I always get nervous when the handful of Harvard and Yale attorneys on the Supreme Court make decisions on issues that have a major impact on the future of agriculture. That’s exactly what happened when the Supreme Court decided to hear Bowman v. Monsanto Co.
The question posed to the Court was essentially this: Do biotech patents only apply to the first sale of seed, or do they extend to subsequent (F2, F3, etc.) generations of seed?
In mid-May, the Supreme Court unanimously decided that biotech trait patents apply not only to the initial planting of patented seed but also to any offspring that contains the patented trait.
Years in the making. The events spurring the case started in 1999. Roundup Ready soybeans had only been on the market for three years, but they were already wildly popular. Vernon Hugh Bowman, a small row-crop farmer in Indiana, purchased patented seed for his first crop from a dealer and paid the premium associated with the patented seeds. To plant his late-season crop, Bowman purchased commodity beans from a local grain elevator to use as seed.
After emergence, he sprayed the "commodity bean" crop with glyphosate because most of the soybeans grown in his area contained the glyphosate-resistant trait. Consequently, most of his crop survived the herbicide application. Bowman harvested the surviving beans and saved a portion to plant the next year.
For eight years, he continued this routine for his late-season soybeans, avoiding payment of patent premiums. In 2007, Monsanto sued Bowman for patent infringement.
The optics of the case were favorable for Bowman. The case pitted a 76-year-old, salt of the earth, Midwestern farmer who typified the rebellious American spirit versus a giant seed and chemical company with a reputation (whether deserved or not) for heavy handedness. Groups against genetically modified (GM) crops championed Bowman’s cause as a "David versus Goliath" battle.
One aspect that went overlooked was that Bowman himself was not opposed to GM seeds. He bought seeds under the assumption they were mostly GM seeds, and he sprayed them with glyphosate to be sure the resulting crop would be GM. The real dispute in this case was whether a farmer had to pay for GM technology if he did not directly purchase it from a licensed dealer. The Supreme Court said that he must.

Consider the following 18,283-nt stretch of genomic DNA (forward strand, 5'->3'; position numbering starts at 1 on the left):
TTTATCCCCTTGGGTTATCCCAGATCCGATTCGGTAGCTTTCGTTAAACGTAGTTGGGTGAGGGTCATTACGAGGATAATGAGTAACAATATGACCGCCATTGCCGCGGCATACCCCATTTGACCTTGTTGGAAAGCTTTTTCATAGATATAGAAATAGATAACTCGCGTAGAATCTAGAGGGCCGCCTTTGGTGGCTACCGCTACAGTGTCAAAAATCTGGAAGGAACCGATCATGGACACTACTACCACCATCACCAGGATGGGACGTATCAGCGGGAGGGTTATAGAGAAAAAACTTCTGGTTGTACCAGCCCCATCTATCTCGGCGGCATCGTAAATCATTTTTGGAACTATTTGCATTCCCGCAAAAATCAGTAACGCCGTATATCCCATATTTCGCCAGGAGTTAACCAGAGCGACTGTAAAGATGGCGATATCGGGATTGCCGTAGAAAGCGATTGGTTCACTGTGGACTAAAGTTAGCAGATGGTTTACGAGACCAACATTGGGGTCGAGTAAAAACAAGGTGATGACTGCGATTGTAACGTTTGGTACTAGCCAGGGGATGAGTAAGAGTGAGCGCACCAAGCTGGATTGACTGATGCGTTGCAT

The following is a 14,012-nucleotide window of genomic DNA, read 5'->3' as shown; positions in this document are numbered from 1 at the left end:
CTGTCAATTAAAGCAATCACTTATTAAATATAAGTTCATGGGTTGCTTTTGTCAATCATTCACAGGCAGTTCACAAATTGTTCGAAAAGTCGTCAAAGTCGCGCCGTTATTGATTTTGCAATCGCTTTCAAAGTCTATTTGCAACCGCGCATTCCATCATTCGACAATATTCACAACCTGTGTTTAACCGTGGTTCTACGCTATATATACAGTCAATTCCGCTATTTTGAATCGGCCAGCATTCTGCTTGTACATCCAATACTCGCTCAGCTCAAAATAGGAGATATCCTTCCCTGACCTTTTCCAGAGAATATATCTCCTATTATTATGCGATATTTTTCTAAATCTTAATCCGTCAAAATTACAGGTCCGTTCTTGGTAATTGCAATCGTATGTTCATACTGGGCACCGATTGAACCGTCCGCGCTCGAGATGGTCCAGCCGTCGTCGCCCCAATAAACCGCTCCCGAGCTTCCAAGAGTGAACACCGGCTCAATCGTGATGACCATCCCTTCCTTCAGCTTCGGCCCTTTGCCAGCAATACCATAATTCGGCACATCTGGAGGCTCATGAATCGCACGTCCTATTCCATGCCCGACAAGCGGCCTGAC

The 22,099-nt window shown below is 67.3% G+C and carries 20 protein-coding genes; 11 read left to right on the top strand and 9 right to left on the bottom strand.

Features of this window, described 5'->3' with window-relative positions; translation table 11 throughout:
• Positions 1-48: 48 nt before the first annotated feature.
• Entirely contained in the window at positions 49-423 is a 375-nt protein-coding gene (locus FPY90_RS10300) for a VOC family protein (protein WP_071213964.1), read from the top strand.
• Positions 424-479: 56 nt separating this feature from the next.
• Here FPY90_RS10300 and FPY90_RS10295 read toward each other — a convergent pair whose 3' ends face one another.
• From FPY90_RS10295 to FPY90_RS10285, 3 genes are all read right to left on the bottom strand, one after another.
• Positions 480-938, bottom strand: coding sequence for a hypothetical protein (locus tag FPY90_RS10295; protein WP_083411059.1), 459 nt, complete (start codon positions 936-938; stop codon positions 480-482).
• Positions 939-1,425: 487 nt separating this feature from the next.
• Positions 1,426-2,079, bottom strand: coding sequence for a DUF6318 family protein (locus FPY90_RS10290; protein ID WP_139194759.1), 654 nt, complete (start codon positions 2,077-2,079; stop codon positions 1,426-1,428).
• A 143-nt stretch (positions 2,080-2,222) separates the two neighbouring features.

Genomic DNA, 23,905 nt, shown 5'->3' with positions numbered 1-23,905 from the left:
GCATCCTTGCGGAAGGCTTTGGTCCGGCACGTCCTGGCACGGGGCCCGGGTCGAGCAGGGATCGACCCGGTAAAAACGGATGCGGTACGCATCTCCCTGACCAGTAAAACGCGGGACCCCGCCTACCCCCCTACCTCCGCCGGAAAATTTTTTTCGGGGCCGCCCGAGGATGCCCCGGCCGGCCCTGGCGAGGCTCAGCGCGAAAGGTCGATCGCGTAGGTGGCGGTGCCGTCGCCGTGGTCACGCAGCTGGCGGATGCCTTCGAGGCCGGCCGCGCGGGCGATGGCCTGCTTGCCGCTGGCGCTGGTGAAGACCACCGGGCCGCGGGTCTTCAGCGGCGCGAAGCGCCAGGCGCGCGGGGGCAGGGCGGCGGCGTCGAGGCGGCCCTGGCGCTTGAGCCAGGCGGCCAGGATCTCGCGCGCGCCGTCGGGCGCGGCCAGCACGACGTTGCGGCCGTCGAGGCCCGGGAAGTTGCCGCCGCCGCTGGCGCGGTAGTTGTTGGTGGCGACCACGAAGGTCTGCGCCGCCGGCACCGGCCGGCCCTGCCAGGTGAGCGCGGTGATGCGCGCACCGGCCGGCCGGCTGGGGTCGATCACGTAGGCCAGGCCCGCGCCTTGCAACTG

The end. The Supreme Court’s opinion in Bowman’s case is likely the final decision that the federal courts will have to make on seed patent rights in the near future.
In 1980, the Court held that living things can qualify for patent rights (Diamond v. Chakrabarty). In 2001, the Court held that patent rights could apply to sexually reproducing plants (J.E.M. Ag Supply v. Pioneer). The Bowman decision now upholds the proposition that patent rights extend to subsequent generations produced from patented seed.
This series of decisions affirms that biotech companies have patent rights for their genetic traits, they can control how their patented traits are used, and this control extends to prohibiting the use of soybeans containing their trait for planting. This is unlikely to change without congressional action.
While there is certainly room for honest disagreement about the merits of this decision, it was ultimately the right outcome for the future of agriculture. Biotech premiums are, no doubt, expensive. Nonetheless, developing GM traits and navigating the regulatory process is also costly. Biotech companies depend on annual premiums to fund additional research. Hybrid crops, such as corn, already require annual purchases.
Without strong patent protection for self-pollinating crops, saved seed schemes would become prevalent, and premiums would drop off. Without premiums, we would see a decline in research and development investments for self-pollinating crops, which would lead to stagnation in efforts
to produce higher yielding crops.
We, in agriculture, face the task of feeding 9 billion mouths by 2050. We cannot afford any possible technological stagnation.